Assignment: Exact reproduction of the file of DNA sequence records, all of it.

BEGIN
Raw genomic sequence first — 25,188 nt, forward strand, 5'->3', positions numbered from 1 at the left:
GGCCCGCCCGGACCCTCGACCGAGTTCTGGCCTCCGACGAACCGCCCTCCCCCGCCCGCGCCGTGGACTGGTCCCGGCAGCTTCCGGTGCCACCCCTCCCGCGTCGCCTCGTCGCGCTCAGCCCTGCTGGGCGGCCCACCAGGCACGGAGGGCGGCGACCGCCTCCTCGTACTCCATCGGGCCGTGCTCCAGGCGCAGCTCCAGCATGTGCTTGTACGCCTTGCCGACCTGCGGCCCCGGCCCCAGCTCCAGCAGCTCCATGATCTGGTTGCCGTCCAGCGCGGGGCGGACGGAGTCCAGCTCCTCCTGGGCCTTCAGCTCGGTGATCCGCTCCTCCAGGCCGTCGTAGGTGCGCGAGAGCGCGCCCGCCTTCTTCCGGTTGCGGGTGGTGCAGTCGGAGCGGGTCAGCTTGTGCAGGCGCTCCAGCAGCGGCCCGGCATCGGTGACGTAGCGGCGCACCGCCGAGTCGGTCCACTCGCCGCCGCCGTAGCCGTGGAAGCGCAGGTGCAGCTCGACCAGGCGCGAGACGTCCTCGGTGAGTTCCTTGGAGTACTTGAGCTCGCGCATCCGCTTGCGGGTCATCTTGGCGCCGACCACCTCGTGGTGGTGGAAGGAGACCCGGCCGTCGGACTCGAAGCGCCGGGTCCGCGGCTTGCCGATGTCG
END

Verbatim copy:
Raw genomic sequence first — 25,188 nt, forward strand, 5'->3', positions numbered from 1 at the left:
GGCCCGCCCGGACCCTCGACCGAGTTCTGGCCTCCGACGAACCGCCCTCCCCCGCCCGCGCCGTGGACTGGTCCCGGCAGCTTCCGGTGCCACCCCTCCCGCGTCGCCTCGTCGCGCTCAGCCCTGCTGGGCGGCCCACCAGGCACGGAGGGCGGCGACCGCCTCCTCGTACTCCATCGGGCCGTGCTCCAGGCGCAGCTCCAGCATGTGCTTGTACGCCTTGCCGACCTGCGGCCCCGGCCCCAGCTCCAGCAGCTCCATGATCTGGTTGCCGTCCAGCGCGGGGCGGACGGAGTCCAGCTCCTCCTGGGCCTTCAGCTCGGTGATCCGCTCCTCCAGGCCGTCGTAGGTGCGCGAGAGCGCGCCCGCCTTCTTCCGGTTGCGGGTGGTGCAGTCGGAGCGGGTCAGCTTGTGCAGGCGCTCCAGCAGCGGCCCGGCATCGGTGACGTAGCGGCGCACCGCCGAGTCGGTCCACTCGCCGCCGCCGTAGCCGTGGAAGCGCAGGTGCAGCTCGACCAGGCGCGAGACGTCCTCGGTGAGTTCCTTGGAGTACTTGAGCTCGCGCATCCGCTTGCGGGTCATCTTGGCGCCGACCACCTCGTGGTGGTGGAAGGAGACCCGGCCGTCGGACTCGAAGCGCCGGGTCCGCGGCTTGCCGATGTCG